Yesterday, a federal judge in Illinois refused to dismiss the majority of a relator’s allegations brought under the False Claims Act against Northrop Grumman Corporation (“Northrop”). The complaint alleges that the global security company and one of the largest defense contractors in the world defrauded the federal government in connection with a program designed to create technology to protect commercial aircraft from missile attacks. The program was initiated after two shoulder-fired missiles almost hit an Israeli commercial airline taking off from Kenya. The Counter-Man Portable Air Defense System Development and Demonstration Program (“Counter-MANPADS”) would allegedly be used to as a way to protect civilian airplanes from terrorist attacks. But, under its “best efforts” contract with the government, Northrop allegedly fraudulently represented that it was doing its best to complete tasks in order to falsely collect payments for project milestones.
In the fall of 2002, the U.S. Department of Homeland Security engaged Northrop to work on the Counter-MANPADS project, the goal of which was to protect civilian aircraft from shoulder-fired missile attacks. Northrop had previously designed a missile-defense system for the military, and was to adapt that system to serve civilian aircraft. Northrop worked on three phases of the project: during phase one, the company performed initial research, design, and development work. During phase two, it built and tested a prototype system and then obtained the necessary regulatory certification to install that system on commercial aircraft. During phase three, the subject of the complaint, Northrop tested the system to identify and correct any failures. While each phase was separately bid on and negotiated, Northrop’s performance on phases one and two was the deciding factor in the Department’s ultimate decision to award phase three to the company. Substantially the same contract structure, language, terms, and conditions were used for phase three as had been used in phases one and two. The phase three contract was as a “fixed price best efforts” agreement that linked the and government’s payment obligations to Northrop’s achievement of certain “milestones.” The government retained the authority to terminate the contract if the project was not expected to produce beneficial results.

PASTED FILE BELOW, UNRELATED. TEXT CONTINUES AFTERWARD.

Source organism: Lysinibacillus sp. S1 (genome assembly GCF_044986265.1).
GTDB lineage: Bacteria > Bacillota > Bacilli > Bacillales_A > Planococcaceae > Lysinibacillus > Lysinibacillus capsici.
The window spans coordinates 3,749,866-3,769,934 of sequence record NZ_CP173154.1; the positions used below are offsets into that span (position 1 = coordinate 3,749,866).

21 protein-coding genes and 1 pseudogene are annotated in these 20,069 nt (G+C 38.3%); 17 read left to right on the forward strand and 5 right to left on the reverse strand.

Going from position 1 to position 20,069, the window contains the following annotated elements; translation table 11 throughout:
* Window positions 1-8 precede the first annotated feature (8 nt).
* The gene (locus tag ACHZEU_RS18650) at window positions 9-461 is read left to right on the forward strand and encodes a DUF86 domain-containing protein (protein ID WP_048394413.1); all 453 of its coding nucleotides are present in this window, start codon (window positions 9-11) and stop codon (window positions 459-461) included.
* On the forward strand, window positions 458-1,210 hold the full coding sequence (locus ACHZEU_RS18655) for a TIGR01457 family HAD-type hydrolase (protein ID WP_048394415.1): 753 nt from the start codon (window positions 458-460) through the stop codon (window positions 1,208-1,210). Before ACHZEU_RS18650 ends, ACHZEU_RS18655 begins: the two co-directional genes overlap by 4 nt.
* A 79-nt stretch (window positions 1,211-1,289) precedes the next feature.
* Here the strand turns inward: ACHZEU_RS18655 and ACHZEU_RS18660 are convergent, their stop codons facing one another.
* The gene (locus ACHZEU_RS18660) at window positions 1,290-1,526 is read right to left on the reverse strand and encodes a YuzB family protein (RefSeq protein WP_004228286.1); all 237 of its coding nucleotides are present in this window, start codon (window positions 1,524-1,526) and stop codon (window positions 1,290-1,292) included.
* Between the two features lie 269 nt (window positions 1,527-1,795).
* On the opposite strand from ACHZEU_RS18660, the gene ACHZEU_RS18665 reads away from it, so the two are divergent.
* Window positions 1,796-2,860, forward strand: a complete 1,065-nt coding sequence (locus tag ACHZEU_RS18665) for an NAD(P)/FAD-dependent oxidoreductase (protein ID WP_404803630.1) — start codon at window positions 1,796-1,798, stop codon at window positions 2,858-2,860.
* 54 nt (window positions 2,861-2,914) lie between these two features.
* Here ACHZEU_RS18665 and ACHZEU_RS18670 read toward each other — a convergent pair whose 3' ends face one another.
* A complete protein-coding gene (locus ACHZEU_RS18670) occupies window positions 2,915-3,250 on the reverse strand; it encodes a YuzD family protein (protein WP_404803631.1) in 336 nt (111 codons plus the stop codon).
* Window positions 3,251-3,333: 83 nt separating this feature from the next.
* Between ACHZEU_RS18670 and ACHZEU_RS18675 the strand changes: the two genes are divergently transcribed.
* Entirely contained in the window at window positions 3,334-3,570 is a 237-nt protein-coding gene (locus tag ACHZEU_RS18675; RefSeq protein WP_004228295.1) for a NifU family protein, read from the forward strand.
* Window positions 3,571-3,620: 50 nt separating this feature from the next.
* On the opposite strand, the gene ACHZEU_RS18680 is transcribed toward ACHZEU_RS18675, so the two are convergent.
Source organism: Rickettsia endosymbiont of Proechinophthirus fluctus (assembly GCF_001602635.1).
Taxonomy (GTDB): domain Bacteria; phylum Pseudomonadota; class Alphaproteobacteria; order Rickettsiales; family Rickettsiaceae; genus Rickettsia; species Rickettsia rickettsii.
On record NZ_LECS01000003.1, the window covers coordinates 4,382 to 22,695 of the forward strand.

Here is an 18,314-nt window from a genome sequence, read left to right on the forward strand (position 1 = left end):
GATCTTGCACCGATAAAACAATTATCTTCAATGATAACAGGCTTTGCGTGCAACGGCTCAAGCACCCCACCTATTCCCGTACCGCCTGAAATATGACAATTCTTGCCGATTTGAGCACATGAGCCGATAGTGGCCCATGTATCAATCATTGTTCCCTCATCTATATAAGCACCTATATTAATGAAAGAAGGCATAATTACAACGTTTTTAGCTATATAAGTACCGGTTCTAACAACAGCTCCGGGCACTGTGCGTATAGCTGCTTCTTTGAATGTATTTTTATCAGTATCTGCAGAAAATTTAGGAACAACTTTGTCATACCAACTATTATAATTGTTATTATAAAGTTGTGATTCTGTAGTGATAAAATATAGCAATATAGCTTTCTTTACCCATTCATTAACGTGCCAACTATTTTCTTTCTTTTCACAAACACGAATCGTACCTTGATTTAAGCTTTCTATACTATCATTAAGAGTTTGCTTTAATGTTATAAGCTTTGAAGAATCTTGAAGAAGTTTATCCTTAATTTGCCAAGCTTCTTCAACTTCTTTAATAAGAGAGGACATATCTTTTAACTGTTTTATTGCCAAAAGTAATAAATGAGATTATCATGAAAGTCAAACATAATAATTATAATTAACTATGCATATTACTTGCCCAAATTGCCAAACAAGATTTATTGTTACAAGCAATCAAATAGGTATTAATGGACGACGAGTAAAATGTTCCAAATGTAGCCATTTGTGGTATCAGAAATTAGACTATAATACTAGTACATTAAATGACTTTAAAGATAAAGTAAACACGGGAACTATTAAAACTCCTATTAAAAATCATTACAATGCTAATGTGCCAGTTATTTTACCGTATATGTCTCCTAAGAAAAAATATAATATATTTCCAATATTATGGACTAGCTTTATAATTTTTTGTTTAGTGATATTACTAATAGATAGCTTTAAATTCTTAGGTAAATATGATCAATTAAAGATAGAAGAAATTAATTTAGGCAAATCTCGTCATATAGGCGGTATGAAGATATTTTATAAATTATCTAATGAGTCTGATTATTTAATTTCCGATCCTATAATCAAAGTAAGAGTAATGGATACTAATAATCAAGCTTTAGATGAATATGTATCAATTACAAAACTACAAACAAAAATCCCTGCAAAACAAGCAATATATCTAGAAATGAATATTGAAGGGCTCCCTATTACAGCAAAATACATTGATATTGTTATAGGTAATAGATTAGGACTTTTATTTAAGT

Relator Leo Danielides was a Program Manager on the project and was allegedly present during the phase three contract negotiations. Those negotiations took place between 2006 and 2008. He is alleging that the “best efforts” language in the contract’s description was insisted upon by Northrop in order to limit the extent of the company’s risk exposure. The parties had allegedly agreed and understood that the company’s “best efforts” could be objectively measured by the money it spent on particular tasks and the contract as a whole as compared to the original budgeted costs. Danielides therefore maintains that “best efforts” meant that the company was supposed to complete the task or spend all the budgeted money in a legitimate attempt to do so. Finally, he alleges that the government agreed to pay Northrop for its budgeted costs plus a 12% profit but that Northrop made close to a 25% profit by not doing the work that it was paid to do and thus not spending the money that was budgeted for that work.
A number of specific incidents are cited by Danielides. For example, Northrop was required to use a Failure Reporting and Corrective Action System—an engineering method also known as FRACAS but the company allegedly spent only 21% of funds budgeted for FRACAS, keeping the rest as profit. Next, Northrop allegedly spent only 13% of the funds budgeted for a “Sustaining Test and Evaluation” for improvement of its laser system, keeping the rest as profit. And, Northrop allegedly budgeted $115,628 to develop a manufacturing and support plan, but spent only $1,203 while keeping the rest. Despite this, Northrop allegedly repeatedly reported to the government that it was exerting its “best efforts” to improve system reliability, when in fact no work was being done at all.
In order to be actionable under the False Claims Act, a false statement or omission must be tied to a claim for payment. The complaint here alleges that every time Northrop asked for a milestone payment, it omitted material information—namely, that it had not exerted its “best efforts” on the project and it was not performing its obligations under the contract. In denying part of the motion to dismiss, the court anchored its decision on the alleged claim that “best efforts” was considered a specific, fixed, and shared definition, and that a failure to use “best efforts” was more than a mere breach of contract claim in this instance.